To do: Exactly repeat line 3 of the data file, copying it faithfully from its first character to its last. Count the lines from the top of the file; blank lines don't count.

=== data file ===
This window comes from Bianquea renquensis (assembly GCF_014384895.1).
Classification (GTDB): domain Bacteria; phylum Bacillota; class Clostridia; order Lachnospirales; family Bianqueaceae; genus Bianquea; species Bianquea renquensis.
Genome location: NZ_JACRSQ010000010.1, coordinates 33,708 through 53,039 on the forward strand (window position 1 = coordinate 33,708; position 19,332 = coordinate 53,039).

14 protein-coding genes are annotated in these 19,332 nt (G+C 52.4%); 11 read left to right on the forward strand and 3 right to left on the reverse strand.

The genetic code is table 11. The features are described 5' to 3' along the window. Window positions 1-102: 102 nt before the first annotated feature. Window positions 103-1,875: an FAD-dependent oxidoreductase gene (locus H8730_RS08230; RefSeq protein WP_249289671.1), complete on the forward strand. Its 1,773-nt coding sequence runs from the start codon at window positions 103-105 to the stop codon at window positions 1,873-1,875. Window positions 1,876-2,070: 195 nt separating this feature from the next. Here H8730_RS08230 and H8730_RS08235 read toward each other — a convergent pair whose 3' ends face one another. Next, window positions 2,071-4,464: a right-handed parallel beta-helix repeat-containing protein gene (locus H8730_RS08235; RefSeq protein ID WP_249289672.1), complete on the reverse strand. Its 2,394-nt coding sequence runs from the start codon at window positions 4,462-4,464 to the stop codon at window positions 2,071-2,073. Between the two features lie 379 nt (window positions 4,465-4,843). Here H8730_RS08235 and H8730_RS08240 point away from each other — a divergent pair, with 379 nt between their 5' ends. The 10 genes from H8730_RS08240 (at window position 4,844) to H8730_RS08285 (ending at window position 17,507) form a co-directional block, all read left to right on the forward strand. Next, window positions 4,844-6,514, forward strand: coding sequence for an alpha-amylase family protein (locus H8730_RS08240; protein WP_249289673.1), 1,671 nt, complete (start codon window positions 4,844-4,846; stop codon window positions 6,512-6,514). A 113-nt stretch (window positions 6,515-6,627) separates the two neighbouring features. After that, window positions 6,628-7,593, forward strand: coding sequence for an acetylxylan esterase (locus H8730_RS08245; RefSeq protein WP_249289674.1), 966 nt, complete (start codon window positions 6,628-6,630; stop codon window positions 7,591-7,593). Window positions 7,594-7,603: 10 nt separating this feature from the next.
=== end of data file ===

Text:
Genome location: NZ_JACRSQ010000010.1, coordinates 33,708 through 53,039 on the forward strand (window position 1 = coordinate 33,708; position 19,332 = coordinate 53,039).